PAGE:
Roshni Hirani was HAC's Young Associate from 2012 - 2013. During her Associate year, Roshni held her first solo exhibition, ‘Hidden Gems’ in The Gallery at HAC. Her education project, ‘Draw & More’, introduced young people to portraiture in a variety of media and included a trip to the National Portrait Gallery. We asked Roshni for her opinion of the Young Associate project, and any advice she might have for those thinking of applying.
I’d say it’s a years programme which allows you to distil everything that you are doing, in terms of workshops or projects outside of HAC, from your life outside, and bring them into the Associate Artist role to create new ideas for workshops and projects that you can run within the arts centre and for the local community of Harrow. It opens up loads of opportunities for you, like having your own art show, being able to run your own workshops, meeting creative people, and finding out about spaces around London which support similar interests that you might have, so without the programme you wouldn’t be open to it unless you found it by luck, but this is a really good gateway to that and it’s a great chance to get a qualification out of it too as the Gold arts is nationally recognised.
I’ve gained so much knowledge about how to communicate with young people, in different groups, not just one type of person! I’ve learnt how to keep them focussed in workshops, and transferable skills as well like communication skills, which are different in a workshop setting than in school for example, where there’s a traditional pupil-teacher relationship. This is really important and it does help when you’re trying to get a career outside, past this programme. The training opportunities have been great as well; I’d never done safeguarding training before or project management training, which was really interesting and really helped a lot in terms of going about managing my own projects outside too. I’ve learnt how to balance things as well and distil my learning in a critical way, so it’s useful for me when I go back over it. I’ve really learnt how to evaluate everything I’m doing in a really useful way. I’ve learnt so much to be honest, that’s just the tip of it!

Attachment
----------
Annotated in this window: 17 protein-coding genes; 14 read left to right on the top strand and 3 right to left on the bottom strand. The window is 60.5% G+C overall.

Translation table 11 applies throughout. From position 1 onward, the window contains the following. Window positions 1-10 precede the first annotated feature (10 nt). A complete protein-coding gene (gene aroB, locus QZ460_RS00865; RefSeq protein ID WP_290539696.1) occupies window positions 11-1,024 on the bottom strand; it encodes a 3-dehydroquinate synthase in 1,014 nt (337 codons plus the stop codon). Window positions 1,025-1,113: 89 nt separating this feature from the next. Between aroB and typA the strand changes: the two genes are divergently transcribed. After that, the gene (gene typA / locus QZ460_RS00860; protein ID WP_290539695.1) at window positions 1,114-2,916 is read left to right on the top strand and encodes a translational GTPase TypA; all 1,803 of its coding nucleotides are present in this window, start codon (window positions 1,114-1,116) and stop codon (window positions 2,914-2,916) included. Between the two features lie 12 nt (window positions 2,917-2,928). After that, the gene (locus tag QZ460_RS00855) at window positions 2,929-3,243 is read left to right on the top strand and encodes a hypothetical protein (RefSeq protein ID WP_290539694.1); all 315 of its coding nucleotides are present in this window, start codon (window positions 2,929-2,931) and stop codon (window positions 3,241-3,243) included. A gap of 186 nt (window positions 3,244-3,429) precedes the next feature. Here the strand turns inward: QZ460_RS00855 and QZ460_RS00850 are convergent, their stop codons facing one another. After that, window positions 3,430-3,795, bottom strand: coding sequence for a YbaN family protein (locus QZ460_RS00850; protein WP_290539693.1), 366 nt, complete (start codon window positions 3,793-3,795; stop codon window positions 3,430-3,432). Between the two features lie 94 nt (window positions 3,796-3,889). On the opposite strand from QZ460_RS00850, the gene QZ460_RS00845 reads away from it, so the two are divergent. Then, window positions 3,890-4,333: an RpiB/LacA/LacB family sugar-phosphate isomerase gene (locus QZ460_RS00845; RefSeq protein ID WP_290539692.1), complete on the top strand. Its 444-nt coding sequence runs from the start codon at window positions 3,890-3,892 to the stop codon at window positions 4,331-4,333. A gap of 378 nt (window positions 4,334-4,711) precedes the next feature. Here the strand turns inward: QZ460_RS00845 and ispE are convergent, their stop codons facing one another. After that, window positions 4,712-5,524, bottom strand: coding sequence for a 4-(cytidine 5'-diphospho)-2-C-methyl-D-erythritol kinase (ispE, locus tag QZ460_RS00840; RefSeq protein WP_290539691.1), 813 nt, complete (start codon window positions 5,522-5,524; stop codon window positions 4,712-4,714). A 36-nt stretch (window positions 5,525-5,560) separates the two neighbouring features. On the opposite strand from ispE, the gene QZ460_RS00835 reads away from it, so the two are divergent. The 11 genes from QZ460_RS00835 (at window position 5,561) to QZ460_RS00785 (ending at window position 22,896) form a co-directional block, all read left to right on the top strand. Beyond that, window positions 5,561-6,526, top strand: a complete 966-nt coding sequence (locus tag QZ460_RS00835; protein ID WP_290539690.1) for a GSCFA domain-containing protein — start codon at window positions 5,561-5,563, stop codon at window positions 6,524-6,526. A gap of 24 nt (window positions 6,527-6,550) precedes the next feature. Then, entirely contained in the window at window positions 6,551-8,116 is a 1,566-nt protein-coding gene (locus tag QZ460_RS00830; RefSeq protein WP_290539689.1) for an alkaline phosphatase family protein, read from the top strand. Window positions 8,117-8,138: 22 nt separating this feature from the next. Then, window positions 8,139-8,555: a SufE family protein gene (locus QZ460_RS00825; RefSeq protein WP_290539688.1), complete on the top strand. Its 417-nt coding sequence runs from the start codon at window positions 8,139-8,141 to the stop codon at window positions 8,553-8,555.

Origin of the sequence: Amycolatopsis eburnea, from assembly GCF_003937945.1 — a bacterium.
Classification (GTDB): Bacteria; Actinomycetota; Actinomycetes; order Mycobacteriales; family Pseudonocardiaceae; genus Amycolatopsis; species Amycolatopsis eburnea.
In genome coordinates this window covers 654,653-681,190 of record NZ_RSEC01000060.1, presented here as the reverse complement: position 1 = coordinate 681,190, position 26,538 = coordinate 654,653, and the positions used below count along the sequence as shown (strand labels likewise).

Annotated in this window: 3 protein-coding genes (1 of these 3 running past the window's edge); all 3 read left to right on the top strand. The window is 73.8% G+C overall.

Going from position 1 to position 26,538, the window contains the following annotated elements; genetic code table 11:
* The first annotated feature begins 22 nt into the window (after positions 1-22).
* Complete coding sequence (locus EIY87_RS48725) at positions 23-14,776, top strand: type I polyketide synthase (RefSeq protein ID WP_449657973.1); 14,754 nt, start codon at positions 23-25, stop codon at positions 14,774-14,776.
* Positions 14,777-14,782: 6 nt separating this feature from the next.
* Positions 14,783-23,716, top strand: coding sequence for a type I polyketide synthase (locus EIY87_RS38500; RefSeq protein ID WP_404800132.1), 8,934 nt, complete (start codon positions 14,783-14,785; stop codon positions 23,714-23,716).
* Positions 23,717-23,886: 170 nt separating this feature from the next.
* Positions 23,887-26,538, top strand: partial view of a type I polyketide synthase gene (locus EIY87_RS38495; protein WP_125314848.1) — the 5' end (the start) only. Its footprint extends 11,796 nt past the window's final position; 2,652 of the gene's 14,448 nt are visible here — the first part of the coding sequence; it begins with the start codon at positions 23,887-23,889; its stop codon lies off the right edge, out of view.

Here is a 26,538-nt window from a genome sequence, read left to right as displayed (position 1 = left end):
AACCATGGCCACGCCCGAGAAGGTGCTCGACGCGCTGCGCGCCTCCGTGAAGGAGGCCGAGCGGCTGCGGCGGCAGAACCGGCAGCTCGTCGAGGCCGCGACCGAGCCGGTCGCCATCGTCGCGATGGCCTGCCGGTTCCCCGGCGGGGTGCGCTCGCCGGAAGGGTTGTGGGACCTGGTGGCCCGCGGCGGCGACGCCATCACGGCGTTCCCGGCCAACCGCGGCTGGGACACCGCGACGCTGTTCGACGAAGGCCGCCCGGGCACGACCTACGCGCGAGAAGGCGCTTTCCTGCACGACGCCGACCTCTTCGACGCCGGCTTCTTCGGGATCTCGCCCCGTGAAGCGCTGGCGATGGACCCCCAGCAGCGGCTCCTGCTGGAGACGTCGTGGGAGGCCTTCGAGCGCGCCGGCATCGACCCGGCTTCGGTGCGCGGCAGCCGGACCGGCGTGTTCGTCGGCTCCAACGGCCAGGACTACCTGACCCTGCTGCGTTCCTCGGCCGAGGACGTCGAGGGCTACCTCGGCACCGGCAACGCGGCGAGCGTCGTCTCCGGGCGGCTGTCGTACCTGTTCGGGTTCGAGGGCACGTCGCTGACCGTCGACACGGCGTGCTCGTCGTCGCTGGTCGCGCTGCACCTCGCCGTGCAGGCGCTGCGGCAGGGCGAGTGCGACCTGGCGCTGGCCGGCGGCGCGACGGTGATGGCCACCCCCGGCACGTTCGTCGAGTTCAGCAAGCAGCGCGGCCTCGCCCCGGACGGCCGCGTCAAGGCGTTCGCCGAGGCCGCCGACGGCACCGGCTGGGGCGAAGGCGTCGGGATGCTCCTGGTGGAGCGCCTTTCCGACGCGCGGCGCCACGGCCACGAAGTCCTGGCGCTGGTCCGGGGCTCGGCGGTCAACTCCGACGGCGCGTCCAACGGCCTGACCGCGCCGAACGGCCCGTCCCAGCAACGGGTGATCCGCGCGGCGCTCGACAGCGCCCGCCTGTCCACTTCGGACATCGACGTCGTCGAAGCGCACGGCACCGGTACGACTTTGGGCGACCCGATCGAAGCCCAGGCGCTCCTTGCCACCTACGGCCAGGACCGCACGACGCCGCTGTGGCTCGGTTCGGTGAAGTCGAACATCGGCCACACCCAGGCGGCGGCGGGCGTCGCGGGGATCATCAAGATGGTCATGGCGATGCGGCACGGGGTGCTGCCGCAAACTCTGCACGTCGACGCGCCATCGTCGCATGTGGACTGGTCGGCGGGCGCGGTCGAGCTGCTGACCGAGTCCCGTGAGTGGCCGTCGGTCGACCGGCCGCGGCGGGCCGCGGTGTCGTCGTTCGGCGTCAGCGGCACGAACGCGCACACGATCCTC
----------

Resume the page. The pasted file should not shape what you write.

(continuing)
I’m looking forward to having my solo show, that will be really exciting because I’ve never done that before and even just preparing for it, hanging, creating the fliers, the behind the scenes work that you don’t really appreciate or understand unless you’ve done it yourself! I’m looking forward to my own workshop as well that’s something I’ve always wanted to do, before coming here, and now I have the chance to do that. I’m looking forward to creating new work for the show too, I can merge my love of painting with the fact I have my own show, that’s a luxury. And when we go and celebrate afterwards!
The programme is really flexible, and the centre supports the Associate Artist and really encourages them to do things, even if it means not actually being at HAC, the more you do the more they support you. I thought I’d have to turn certain things down to make sure I was here every single week, but its not like that at all, I haven’t had to turn anything down, I’ve just gone for it and I’ve been supported. We had breaks when I was busy on other things.
It’s made me realise the different roles within the art world, such as workshop assistant and facilitator, planning projects; I never thought that I’d be able to plan my own project and apply for money that might fund the project I want to do. Now I’m thinking about planning my own project for 2014, after the project management training and learning about crowdfunding, that’s definitely opened the door in terms of the kind of stuff I can do after I finish here. Also having the contacts here as well, knowing that I could potentially be back to do a workshop too, there’s so many things happening here to get involved with after this finishes.
To anyone thinking of applying, I say you should definitely apply, it will totally open the door and it will also make you realise that there are so many avenues that you could go down. You have a really good time when you’re here, meeting other young people and working with them, it’s a completely different environment to school, it’s something else you can engage in. It’s supplementary to other things, and I think it’s important not to just stick to one type of experience, it’s good to have an extra thing you can delve in to. I would say it’s a really useful year in terms of having hands on experience applying your skills you’ve acquired in school and home and using them in a really positive way.